From 0 to 1 in 100 years
Net Neutrality is a snowball.
That is, it's an idea that started small but grew steadily as it rolled forward, gaining mass and speed as it accreted the passions and opinions of many -- on all sides of the issue. Today the topic is so large and complex that it's hard to find where it began. It has also become so highly politicized that it may sink the telecom reform legislation that carriers have been working on since the last round of reform, in 1996.
Google currently lists 36.4 million results for "net neutrality" and another 3.13 million for "network neutrality". The top of five "sponsored links" is for NetCompetition.org, a carrier-funded anti-neutrality PR site. The next four are for pro-neutrality organizations. I like the one that says
Perhaps the biggest of the Pro-Neutrality sites is SaveTheInternet.com, a coalition representing what Anti-Neutro blogger Richard Bennett calls "A. The end to end cargo cult... B. Big Content Companies... C. Political bloggers... (and) D. Bewildered PACs".
Its equivalent on the Anti-Neutro side is Hands Off The Internet, which calls itself "a nationwide coalition of Internet users" even though its "member organizations" include Cingular, AT&T/SBC, BellSouth and Alcatel. Also the National Black Chamber of Commerce. (Follow the money.)
Yet, as with every runaway snowball, Net Neutrality has long since passed out of its originators' control.
Case in point. The top Net Neutrality search result on Google goes to the Wikipedia entry for Network Neutrality. The original version of that entry appeared on January 15, 2005 and had 246 words, including headlines and external links. The current version has 7,756 words (that's 361 more than yesterday), and is updated many times every day by both pro- and anti-neutrality authors (21 times today, so far, and it's only 10:45am Pacific time). Go read it, if you can.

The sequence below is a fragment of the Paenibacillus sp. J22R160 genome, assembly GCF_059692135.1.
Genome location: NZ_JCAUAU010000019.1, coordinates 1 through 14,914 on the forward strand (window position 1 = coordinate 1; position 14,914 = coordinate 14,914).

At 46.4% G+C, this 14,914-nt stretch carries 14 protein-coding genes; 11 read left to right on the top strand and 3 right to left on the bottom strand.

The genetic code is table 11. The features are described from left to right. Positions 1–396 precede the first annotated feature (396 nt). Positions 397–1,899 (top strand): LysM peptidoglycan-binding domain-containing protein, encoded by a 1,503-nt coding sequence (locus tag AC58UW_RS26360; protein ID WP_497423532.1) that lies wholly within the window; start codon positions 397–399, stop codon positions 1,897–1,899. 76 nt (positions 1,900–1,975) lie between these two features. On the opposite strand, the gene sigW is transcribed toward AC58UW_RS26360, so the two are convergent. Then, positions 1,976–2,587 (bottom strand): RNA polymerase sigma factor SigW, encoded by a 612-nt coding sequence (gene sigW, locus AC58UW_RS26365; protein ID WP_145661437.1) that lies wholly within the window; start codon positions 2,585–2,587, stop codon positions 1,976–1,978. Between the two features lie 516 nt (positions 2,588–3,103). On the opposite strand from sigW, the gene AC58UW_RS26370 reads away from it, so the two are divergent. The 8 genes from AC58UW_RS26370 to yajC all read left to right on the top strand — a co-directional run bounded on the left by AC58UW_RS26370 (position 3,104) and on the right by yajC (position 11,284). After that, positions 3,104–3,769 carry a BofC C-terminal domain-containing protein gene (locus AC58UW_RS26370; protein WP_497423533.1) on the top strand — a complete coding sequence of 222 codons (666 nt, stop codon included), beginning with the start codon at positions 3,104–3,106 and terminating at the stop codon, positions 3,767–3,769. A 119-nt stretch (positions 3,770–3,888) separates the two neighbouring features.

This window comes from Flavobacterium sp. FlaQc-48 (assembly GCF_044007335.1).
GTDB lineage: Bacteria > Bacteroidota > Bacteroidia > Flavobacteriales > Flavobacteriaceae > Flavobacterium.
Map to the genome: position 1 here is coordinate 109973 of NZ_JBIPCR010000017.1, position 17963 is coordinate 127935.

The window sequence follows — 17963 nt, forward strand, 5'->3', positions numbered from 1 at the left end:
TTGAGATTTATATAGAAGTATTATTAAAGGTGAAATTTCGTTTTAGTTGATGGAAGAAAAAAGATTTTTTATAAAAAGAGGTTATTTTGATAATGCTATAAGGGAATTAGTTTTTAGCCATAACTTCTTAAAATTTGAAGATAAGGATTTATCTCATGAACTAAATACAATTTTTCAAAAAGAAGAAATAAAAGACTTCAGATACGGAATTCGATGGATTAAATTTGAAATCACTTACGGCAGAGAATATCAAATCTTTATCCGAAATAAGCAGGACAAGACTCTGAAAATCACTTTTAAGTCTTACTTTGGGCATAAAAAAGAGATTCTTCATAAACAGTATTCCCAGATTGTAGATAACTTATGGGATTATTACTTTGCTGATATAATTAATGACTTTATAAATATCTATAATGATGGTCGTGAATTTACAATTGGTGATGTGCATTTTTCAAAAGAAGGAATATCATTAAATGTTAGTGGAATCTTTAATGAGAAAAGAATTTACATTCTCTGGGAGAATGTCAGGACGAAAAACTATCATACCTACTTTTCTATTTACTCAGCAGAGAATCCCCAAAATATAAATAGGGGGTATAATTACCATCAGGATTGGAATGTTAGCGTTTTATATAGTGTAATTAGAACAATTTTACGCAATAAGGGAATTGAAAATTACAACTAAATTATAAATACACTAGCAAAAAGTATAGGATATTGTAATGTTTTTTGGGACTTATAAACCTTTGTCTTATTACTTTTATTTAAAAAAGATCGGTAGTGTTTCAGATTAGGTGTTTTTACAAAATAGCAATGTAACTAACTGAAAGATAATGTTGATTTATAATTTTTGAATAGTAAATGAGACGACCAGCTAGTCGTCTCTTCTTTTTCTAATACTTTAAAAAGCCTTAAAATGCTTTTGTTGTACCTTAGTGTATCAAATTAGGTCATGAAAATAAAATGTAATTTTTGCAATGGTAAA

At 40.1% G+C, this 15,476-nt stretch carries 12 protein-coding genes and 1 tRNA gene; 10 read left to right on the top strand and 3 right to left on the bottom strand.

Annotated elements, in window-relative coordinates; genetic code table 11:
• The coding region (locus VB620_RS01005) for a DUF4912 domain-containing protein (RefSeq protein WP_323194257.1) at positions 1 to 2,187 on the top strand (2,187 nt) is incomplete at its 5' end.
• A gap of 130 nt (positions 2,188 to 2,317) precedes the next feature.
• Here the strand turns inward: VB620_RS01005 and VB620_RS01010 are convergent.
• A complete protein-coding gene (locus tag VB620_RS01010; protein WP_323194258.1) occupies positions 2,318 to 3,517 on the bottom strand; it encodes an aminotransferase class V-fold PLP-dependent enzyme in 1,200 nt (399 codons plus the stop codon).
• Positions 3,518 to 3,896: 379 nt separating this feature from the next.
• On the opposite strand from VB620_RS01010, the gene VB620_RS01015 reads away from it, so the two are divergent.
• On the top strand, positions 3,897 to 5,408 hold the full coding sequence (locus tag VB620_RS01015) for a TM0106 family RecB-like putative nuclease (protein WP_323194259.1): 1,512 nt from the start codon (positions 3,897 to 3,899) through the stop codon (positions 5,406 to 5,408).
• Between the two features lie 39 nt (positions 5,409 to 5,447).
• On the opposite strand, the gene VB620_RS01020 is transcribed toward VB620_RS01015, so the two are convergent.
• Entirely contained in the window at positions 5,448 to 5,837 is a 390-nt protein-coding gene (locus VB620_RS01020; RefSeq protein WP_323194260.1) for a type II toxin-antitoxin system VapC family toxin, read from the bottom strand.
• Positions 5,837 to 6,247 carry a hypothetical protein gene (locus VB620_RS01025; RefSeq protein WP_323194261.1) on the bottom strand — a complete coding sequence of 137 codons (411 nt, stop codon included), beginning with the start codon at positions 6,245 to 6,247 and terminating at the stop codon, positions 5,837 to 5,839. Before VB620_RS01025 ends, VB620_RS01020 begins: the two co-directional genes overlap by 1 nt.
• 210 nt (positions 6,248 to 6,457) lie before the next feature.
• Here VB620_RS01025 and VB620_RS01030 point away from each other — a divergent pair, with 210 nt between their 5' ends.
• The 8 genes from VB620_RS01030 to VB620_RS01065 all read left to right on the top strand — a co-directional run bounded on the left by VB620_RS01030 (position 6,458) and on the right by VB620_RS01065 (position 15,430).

Each side frames the debate in its own terms, of course. To the carriers, it's about competition and keeping business safe from government interference. To the Neutros, it's about using government to keep the Net safe from carriers' plans to turn it into a system of toll roads. Never mind that the carriers are monopolists who deeply fear the same free market they pretend to advocate. And never mind the fact that "neutrality" is an ideal that few ordinary citizens with a DSL or a cable connection have ever experienced, since tiered and crippled services are all the carriers have ever offered to "consumers" in any case.
Not surprisingly, Republicans oppose Net Neutrality while Democrats favor it. There are some exceptions, but that's basically how the partisan lines divide. Both sides are also highly focused on the current battle.
To those of us with libertarian leanings (I'm one), failure would be a fine fate for telecom legislation that promises "deregulation" and "reform" while providing little of either.
Bob Frankston, coinventor of the spreadsheet and one of the fathers of home networking, dismisses the entire "Regulatorium", including all efforts to define and limit infrastructure for the protection and convenience of carriers. To Bob, the Net's infrastructure is nothing more than a path. Which is why he likes to compare the Net to roads and sidewalks. Would we want to pay tolls for using the sidewalks and roads in front of our house?